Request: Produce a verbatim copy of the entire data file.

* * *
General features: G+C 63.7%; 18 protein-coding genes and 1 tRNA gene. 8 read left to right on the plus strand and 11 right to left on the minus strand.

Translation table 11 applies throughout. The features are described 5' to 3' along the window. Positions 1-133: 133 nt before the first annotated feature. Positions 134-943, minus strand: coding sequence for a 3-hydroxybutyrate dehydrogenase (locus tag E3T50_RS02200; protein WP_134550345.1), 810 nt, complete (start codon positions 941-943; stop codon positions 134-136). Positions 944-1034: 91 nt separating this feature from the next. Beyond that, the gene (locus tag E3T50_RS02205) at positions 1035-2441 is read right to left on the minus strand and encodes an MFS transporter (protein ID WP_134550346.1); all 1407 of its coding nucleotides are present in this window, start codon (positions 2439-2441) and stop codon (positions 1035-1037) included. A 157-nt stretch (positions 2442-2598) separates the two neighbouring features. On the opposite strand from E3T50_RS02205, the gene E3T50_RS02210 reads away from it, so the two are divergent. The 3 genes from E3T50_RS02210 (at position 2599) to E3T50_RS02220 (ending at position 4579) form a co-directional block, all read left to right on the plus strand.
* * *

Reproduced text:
General features: G+C 63.7%; 18 protein-coding genes and 1 tRNA gene. 8 read left to right on the plus strand and 11 right to left on the minus strand.

Translation table 11 applies throughout. The features are described 5' to 3' along the window. Positions 1-133: 133 nt before the first annotated feature. Positions 134-943, minus strand: coding sequence for a 3-hydroxybutyrate dehydrogenase (locus tag E3T50_RS02200; protein WP_134550345.1), 810 nt, complete (start codon positions 941-943; stop codon positions 134-136). Positions 944-1034: 91 nt separating this feature from the next. Beyond that, the gene (locus tag E3T50_RS02205) at positions 1035-2441 is read right to left on the minus strand and encodes an MFS transporter (protein ID WP_134550346.1); all 1407 of its coding nucleotides are present in this window, start codon (positions 2439-2441) and stop codon (positions 1035-1037) included. A 157-nt stretch (positions 2442-2598) separates the two neighbouring features. On the opposite strand from E3T50_RS02205, the gene E3T50_RS02210 reads away from it, so the two are divergent. The 3 genes from E3T50_RS02210 (at position 2599) to E3T50_RS02220 (ending at position 4579) form a co-directional block, all read left to right on the plus strand.